The tonkotsu ramen at Sakana. Photo by Patricia Kaowthumrong

From Wednesday through Sunday, this petite strip-mall joint off Sheridan Boulevard bustles with diners feasting on thick slices of fresh sashimi and steaming vessels of noodles in a contemporary, minimalistic space accented with light woods and plants. Simplicity rules on the ramen side of the seven-bowl-strong menu—all of which are affordably priced between $10 and $13. If you’re craving clean, classic bone broth, opt for the tonkotsu, a pork-based soup accompanied by fall-apart-tender slices of braised pork belly, bamboo shoots, and bok choy. But if something heartier is your forte, go for the curry ramen, which sports crispy fried chicken and fresh spinach in broth scented with warm spices such as curry powder and ginger. 7520 Sheridan Blvd., Westminster —PK

Sukiya

Spicy tonkotsu ramen at Sukiya. Photo by Riane Menardi Morrison
Spicy tonkotsu ramen at Sukiya. Photo by Riane Menardi Morrison

This simple-yet-mighty ramen counter with three locations (North Broadway, Greenwood Village, and Park Meadows) offers traditional bowls of tonkotsu-, shoyu-, and miso-based ramen along with bowls of donburi (rice bowls) and yakisoba. Avoid peak hours if possible (there can often be a wait at lunchtime), and on your first visit, try the bar-setting spicy tonkotsu ramen: a cloudy, ginger-scented, chile-laced pork broth layered with smoky, charred pork belly, bamboo shoots, bean sprouts, bok choy, nori, a soft-boiled egg, and fish cakes. Add a side of umami-rich takoyaki—the fried balls of octopus are crispy on the outside, creamy on the inside, and topped with a generous drizzle of spicy mayo and sprinkled with flaky bonito. Various locations —RMM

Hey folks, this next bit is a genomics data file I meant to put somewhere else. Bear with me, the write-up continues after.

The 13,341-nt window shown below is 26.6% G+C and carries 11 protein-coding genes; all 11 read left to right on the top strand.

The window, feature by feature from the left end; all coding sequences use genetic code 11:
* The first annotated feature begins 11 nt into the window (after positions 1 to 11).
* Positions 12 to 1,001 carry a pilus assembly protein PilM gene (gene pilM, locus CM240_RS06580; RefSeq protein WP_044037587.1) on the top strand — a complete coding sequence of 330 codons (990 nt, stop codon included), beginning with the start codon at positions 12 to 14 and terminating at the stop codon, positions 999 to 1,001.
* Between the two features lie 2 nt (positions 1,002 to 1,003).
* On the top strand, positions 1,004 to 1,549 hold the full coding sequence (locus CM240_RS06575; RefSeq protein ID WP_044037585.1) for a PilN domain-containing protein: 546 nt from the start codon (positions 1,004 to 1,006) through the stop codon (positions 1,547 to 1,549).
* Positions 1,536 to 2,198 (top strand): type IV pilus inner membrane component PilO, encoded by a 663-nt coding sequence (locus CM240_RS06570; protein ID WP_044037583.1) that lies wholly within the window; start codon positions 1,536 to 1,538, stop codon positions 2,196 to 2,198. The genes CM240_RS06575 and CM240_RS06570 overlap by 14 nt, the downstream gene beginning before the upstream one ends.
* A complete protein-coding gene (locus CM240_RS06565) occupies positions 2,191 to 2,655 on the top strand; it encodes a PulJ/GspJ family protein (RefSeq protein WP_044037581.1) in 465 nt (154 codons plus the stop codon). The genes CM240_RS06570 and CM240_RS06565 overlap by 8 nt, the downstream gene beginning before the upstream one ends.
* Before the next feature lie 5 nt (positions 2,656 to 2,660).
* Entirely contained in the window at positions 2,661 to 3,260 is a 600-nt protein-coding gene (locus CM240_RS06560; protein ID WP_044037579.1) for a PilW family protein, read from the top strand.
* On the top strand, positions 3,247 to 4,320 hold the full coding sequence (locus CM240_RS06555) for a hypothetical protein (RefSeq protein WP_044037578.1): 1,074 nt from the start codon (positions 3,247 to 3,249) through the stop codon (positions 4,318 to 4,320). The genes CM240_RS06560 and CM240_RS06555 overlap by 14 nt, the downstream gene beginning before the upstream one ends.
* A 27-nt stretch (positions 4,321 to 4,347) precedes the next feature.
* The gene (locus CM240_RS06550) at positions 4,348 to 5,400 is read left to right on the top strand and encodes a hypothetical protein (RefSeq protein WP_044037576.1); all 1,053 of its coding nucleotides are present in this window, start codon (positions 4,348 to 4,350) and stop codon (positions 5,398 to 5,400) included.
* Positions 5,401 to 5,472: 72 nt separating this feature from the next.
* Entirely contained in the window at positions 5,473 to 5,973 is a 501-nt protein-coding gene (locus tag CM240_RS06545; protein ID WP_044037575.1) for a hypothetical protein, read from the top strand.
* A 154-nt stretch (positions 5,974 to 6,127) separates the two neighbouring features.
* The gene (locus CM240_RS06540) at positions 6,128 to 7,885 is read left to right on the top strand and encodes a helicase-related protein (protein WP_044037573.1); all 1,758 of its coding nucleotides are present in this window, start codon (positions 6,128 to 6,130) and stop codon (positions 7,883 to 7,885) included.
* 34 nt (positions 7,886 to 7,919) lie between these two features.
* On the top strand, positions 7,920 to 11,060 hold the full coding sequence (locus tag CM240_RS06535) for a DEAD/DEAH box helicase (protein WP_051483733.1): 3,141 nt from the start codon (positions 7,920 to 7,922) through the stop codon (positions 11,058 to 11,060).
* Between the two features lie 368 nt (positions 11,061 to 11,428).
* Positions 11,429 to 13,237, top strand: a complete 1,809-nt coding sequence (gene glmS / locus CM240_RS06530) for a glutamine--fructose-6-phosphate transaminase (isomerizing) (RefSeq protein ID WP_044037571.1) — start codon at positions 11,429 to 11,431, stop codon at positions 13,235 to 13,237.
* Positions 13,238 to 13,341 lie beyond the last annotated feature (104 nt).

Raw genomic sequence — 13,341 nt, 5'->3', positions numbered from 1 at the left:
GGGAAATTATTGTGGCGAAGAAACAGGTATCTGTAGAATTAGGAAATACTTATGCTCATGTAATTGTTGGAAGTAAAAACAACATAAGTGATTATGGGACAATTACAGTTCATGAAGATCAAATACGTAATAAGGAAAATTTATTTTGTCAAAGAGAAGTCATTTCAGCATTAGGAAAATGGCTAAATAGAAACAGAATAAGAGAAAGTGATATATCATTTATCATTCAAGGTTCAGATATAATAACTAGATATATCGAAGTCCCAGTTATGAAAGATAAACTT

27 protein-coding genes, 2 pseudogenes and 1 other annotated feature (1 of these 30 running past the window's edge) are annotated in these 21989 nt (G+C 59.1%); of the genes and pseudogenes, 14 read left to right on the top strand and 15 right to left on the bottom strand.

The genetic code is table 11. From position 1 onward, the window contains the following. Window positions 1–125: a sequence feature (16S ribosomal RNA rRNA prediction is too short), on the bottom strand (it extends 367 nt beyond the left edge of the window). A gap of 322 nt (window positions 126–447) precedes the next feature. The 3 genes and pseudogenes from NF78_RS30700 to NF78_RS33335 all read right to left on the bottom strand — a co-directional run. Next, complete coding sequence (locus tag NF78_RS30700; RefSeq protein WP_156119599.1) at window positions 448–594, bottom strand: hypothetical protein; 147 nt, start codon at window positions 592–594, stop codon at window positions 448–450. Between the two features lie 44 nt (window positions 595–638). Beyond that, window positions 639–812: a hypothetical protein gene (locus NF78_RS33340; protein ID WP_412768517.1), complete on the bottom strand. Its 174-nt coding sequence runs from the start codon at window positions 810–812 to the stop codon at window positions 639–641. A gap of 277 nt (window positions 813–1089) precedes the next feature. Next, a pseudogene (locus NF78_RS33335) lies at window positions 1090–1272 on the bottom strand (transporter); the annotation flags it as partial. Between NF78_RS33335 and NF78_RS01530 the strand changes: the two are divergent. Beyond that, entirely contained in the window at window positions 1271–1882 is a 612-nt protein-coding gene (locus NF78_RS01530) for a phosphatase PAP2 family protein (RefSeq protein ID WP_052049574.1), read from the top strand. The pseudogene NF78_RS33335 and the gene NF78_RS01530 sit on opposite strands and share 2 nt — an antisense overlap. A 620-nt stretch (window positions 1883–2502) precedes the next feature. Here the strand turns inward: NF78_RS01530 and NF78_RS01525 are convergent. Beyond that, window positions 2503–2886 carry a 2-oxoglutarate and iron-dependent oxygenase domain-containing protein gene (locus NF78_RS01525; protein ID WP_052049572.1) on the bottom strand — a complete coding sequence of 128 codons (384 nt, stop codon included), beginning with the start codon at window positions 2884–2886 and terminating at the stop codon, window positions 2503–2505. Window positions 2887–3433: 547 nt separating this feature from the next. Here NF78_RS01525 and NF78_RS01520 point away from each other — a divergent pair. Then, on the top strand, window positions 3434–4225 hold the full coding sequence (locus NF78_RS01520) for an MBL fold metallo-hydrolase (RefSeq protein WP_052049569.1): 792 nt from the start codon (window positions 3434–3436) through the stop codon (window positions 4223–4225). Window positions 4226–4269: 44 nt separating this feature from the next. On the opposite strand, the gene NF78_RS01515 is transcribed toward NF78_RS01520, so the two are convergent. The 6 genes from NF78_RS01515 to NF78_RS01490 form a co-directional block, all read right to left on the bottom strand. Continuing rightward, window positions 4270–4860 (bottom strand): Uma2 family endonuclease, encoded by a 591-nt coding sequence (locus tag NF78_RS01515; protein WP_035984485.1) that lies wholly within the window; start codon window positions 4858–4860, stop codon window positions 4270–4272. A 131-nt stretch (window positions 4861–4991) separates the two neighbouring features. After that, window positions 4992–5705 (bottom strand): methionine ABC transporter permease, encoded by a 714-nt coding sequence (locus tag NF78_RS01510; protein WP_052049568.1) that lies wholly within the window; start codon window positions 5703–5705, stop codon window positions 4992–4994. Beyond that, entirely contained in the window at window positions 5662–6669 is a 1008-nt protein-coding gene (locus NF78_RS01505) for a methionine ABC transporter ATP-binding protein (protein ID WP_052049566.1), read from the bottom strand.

Tacos El Reydesel

Tacos El Reydesel's birria ramen. Photo by Ellery Cardone
Tacos El Reydesel’s birria ramen. Photo by Ellery Cardone

While ramen has a long history in Japan, birria has a long history in Mexico—and combined, they transport you to fusion heaven. Traditionally served with bread or tortillas, birria (a slow-cooked stew of goat meat and spices) has had a renaissance as Mexican restaurateurs and food truck owners started experimenting with now-ubiquitous beef birria tacos as well as new dishes like Instagram-darling birria ramen. Our favorite version can be found at Tacos El Reydesel in Aurora’s Las Esquina del Sabor (Spanish for “flavor corner”) food truck marketplace. Served in a cardboard Tapatio instant ramen bowl, the noodles are topped with diced red onion, cilantro, lime wedges, slices of jalapeño, and chunks of chile-soaked shredded beef. If you need something sweet after downing this unctuous umami bomb, you’re in luck: Neighboring stalls sell Mexican candies and, in warmer weather, virgin piña coladas served in fresh pineapples. 15200 E Colfax Ave., Aurora —Nicholas Hunt

Tatsu Izakaya

Tatsu Izakaya's Tatsu ramen. Photo by Lindsey B. King